With most of our armour unfit to fight at night, the project is crucial.
In March this year, during trials in the Rajasthan desert, the Defence R&D Organisation’s Arjun tank conclusively outperformed the Russian T-90, the army’s showpiece. Buoyed by that success and by the army’s consequent order for 124 additional Arjuns, the DRDO is now readying to develop India’s next-generation tank, currently termed the Future Main Battle Tank (FMBT).
While costs are still being evaluated, the projections are mind-boggling. The development cost alone could be Rs 5,000 crore. Then, the replacement cost of the Indian Army’s 4,000 tanks — at a conservative Rs 25 crore per FMBT — adds to Rs 1,00,000 crore. The bulk of this would flow, over years of production, to Tier-I and Tier-II suppliers from small and medium industries.
For the first time, the DRDO has outlined the FMBT project’s contours. Talking exclusively to Business Standard, DRDO chief and Scientific Advisor to the Defence Minister, V K Saraswat, revealed, “While the Future Infantry Combat Vehicle (FICV) has been handed over to private industry, the DRDO will develop the FMBT. We need about seven-eight years from the time the project is formally sanctioned. The army and the DRDO have already identified the major features of the FMBT, which are quite different from the Arjun. While the Arjun is a 60-tonne tank, the FMBT will be lighter… about 50 tonnes. It will be a highly mobile tank.”
The FMBT project, says the military, is crucial for India’s future battle readiness. As army chief, General Deepak Kapoor pronounced 80 per cent of India’s tank fleet unfit to fight at night, which is when most tank battles take place. The bulk of our fleet, some 2,400 obsolescent Russian T-72s, are being shoddily patched up (see Business Standard, Feb 3, ‘Army to spend billions on outdated T-72 tanks’). More modern T-90 tanks were procured from Russia in 2001, shorn of crucial systems to reduce prices, after parliamentary dissent threatened to derail the contract (Business Standard, Feb 4, ‘Piercing the army’s armour of deception’). Only now, after nine years of stonewalling, has Russia transferred the technology needed to build the T-90 in India.
Urgently in need of capable tanks, the army has worked with DRDO to finalise a broad range of capabilities for the FMBT. These have been formalised in a document called the Preliminary Specifications Qualitative Requirement (PSQR). The detailed specifications of the FMBT, once finalised, will be listed in General Staff Qualitative Requirements (GSQR).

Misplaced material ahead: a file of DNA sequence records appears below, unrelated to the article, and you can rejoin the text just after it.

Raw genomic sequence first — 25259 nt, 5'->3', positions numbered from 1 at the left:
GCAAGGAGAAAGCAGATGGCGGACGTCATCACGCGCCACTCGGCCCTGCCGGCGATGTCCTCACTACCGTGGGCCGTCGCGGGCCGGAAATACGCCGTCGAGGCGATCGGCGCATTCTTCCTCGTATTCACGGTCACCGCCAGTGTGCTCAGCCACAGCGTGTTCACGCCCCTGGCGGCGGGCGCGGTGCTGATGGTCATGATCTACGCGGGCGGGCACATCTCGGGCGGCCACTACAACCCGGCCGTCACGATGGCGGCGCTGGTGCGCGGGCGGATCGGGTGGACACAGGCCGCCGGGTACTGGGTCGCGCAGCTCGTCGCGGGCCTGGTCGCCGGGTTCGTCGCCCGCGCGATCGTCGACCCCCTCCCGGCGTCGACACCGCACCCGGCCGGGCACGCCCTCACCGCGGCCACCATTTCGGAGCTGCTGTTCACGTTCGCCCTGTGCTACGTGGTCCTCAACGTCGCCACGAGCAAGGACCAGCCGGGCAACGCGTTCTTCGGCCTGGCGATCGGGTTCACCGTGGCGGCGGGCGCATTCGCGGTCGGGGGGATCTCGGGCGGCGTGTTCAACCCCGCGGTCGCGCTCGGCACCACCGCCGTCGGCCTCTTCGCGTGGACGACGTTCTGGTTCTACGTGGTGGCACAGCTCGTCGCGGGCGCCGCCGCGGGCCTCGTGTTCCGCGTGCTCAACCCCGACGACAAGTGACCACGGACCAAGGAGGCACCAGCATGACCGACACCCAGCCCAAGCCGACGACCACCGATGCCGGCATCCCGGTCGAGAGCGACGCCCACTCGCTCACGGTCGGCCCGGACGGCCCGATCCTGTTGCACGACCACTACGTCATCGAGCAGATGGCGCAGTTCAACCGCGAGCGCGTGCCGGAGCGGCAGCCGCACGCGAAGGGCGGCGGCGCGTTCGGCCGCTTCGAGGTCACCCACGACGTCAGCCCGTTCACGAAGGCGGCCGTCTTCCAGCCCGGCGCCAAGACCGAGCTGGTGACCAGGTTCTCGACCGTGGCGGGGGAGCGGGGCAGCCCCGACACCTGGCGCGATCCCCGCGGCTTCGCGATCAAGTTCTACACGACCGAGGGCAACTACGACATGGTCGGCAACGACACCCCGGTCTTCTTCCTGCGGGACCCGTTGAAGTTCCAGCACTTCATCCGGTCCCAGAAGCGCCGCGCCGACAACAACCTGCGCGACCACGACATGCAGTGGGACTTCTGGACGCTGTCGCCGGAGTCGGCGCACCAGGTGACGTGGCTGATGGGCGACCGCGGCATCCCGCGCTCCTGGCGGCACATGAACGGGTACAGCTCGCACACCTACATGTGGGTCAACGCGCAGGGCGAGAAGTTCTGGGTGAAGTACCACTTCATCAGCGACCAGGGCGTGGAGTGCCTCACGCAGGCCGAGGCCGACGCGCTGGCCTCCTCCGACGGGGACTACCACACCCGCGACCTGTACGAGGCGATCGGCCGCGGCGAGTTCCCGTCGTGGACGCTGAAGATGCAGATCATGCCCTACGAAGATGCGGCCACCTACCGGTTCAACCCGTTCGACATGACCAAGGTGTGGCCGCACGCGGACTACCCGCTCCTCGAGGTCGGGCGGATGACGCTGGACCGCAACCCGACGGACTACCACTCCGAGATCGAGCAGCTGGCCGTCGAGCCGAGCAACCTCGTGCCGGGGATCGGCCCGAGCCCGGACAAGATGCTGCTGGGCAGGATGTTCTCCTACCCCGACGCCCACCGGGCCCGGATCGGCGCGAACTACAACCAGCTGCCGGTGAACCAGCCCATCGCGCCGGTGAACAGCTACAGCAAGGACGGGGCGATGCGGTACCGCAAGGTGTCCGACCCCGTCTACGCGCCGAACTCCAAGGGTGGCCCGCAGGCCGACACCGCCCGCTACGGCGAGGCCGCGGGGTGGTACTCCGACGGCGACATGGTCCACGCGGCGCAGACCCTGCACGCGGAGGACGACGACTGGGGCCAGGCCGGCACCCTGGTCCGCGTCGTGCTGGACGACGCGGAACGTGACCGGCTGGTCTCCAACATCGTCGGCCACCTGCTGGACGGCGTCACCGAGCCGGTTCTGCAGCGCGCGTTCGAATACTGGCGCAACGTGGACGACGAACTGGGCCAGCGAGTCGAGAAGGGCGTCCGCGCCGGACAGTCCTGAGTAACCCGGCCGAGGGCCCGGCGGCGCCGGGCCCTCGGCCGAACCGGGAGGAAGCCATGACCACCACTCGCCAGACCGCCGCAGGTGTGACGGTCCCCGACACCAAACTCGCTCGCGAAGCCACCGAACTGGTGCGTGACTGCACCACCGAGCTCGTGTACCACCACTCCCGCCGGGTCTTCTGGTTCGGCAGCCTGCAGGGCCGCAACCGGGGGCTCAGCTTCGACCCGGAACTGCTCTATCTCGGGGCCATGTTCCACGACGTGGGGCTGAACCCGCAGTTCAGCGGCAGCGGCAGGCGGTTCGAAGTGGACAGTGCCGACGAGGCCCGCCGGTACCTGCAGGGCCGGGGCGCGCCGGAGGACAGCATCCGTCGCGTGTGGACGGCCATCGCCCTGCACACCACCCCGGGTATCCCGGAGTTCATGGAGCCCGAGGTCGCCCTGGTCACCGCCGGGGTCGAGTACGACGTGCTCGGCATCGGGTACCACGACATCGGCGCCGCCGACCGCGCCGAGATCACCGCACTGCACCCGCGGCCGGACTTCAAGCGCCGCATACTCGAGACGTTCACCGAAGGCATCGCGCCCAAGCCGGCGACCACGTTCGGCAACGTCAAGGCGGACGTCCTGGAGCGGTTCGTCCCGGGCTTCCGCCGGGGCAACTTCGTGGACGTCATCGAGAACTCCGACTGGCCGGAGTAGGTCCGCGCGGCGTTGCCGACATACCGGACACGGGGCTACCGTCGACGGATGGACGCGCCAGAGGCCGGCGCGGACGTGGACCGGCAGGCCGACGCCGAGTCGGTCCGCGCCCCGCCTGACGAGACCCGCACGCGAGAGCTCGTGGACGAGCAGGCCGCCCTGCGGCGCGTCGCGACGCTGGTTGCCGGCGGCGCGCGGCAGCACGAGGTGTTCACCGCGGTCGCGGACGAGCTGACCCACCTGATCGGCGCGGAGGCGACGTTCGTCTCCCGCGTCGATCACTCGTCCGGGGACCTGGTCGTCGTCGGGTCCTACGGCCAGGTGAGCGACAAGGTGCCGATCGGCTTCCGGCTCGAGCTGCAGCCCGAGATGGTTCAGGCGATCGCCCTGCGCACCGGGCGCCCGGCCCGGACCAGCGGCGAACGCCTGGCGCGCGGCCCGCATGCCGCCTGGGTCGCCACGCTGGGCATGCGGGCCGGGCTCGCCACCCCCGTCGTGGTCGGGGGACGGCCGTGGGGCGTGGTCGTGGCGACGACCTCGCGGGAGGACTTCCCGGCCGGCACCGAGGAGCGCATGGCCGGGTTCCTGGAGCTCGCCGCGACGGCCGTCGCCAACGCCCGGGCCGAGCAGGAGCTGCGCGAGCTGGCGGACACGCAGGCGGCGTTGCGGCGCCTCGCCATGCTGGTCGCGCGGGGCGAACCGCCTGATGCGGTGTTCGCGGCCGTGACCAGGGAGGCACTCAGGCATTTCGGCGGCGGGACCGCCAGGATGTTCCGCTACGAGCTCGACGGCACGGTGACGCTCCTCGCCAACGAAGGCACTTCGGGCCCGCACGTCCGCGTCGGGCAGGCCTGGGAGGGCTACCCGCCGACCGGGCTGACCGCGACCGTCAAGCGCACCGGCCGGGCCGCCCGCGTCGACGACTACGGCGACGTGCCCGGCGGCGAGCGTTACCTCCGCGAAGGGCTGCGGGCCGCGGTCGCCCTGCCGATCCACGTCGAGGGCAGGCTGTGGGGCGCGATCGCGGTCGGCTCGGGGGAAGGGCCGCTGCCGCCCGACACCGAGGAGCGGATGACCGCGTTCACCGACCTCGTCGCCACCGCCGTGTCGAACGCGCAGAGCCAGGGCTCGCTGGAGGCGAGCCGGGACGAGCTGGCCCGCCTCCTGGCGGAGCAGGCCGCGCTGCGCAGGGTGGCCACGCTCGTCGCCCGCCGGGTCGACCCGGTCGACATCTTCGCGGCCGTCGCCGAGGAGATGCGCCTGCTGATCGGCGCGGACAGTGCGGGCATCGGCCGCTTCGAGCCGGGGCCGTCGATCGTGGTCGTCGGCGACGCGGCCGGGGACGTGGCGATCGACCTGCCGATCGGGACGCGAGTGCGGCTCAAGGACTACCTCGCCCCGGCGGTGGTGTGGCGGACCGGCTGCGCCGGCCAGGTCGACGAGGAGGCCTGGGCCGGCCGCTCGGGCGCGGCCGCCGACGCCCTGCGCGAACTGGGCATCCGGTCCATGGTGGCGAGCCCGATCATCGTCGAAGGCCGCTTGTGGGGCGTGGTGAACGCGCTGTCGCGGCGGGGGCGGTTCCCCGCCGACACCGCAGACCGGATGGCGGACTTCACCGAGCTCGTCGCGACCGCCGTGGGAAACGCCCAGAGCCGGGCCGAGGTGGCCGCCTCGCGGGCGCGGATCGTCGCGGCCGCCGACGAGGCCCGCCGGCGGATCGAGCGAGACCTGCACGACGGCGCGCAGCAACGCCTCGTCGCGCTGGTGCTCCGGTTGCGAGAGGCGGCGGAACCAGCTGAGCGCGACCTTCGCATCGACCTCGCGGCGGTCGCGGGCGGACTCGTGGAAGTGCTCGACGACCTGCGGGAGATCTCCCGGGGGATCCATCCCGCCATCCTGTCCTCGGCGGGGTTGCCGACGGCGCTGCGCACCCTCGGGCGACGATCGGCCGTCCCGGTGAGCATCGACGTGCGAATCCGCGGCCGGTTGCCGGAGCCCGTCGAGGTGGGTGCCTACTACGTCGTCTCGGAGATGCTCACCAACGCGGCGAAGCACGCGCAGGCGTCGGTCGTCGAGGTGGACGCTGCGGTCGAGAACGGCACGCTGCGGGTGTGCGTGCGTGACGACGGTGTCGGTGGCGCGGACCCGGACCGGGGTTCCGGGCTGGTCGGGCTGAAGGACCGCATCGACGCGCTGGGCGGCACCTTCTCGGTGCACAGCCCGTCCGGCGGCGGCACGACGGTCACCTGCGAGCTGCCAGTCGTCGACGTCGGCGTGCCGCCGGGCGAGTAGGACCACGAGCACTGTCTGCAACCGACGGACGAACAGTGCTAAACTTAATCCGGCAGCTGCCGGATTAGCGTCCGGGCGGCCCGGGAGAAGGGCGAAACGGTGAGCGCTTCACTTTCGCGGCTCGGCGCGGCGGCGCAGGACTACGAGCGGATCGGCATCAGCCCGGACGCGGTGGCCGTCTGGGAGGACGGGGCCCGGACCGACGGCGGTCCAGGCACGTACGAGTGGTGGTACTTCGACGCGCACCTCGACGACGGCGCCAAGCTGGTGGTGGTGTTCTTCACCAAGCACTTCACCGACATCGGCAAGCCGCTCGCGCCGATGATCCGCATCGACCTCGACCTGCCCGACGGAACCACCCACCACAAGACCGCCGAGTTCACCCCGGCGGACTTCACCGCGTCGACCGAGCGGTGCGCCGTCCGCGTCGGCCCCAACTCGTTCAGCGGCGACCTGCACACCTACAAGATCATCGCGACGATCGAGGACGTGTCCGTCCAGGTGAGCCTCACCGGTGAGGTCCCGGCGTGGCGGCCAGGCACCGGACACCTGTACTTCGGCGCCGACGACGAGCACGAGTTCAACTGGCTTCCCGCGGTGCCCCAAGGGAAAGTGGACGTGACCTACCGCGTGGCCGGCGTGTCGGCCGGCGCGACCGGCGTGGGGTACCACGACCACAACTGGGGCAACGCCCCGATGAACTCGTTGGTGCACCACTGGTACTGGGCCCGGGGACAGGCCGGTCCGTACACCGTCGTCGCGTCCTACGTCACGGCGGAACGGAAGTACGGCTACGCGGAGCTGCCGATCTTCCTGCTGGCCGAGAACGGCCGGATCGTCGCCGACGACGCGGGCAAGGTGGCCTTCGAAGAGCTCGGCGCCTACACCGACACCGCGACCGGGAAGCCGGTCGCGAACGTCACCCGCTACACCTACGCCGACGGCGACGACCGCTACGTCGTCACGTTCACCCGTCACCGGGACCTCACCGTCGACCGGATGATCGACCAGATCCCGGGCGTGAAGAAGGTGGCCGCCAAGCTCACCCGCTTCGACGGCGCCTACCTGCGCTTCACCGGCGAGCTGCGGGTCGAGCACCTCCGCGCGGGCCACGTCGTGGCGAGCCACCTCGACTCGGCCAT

Amongst the capabilities being finalised for the GSQR are: active armour, which will shoot down enemy anti-tank projectiles before they strike the FMBT; extreme mobility, which makes the FMBT much harder to hit; the capability to operate in a nuclear-contaminated battlefield without exposing the crew to radiation; and the networked flow of information to the FMBT, providing full situational awareness to the crew, even when “buttoned down” inside the tank.
Also being finalised is the FMBT armament, a key attribute that determines a tank’s battlefield influence. The Arjun already has a heavy 120mm ‘main gun’, and two small-calibre machine guns; the recently ordered batch of 124 Arjuns will also fire anti-tank missiles through their main gun. The army wants all of those for the FMBT, with ranges enhanced through technological improvements.
However, the DRDO chief ruled out an electromagnetic gun, the next generation in high-velocity guns towards which armament technology aspires. “The Future MBT is not so far in the future,” Saraswat quipped.
With the FMBT project squarely on its agenda, the DRDO also envisages a major role in developing the FICV. Says the DRDO chief, “The FICV is not just a conventional armoured vehicle for transporting soldiers. It involves advanced technologies and multidisciplinary integration, which private industry has never done. Only the DRDO and the Ordnance Factory Board (OFB) have that experience. DRDO teams are already thinking about the technologies that should go into the FICV. But this is only to support private industry in making the FICV project a success.”
While private industry weighs its options about where to manufacture the FICV, the DRDO has already chosen the Heavy Vehicle Factory (HVF) in Avadi —- the OFB facility that builds the Arjun —- as the FMBT production line.
“It will definitely be produced in HVF. I see no way that we can go away from HVF,” says Saraswat. “The HVF will work with us from the preliminary design of the FMBT, so that we can go from prototype to mass production without any hiccups.”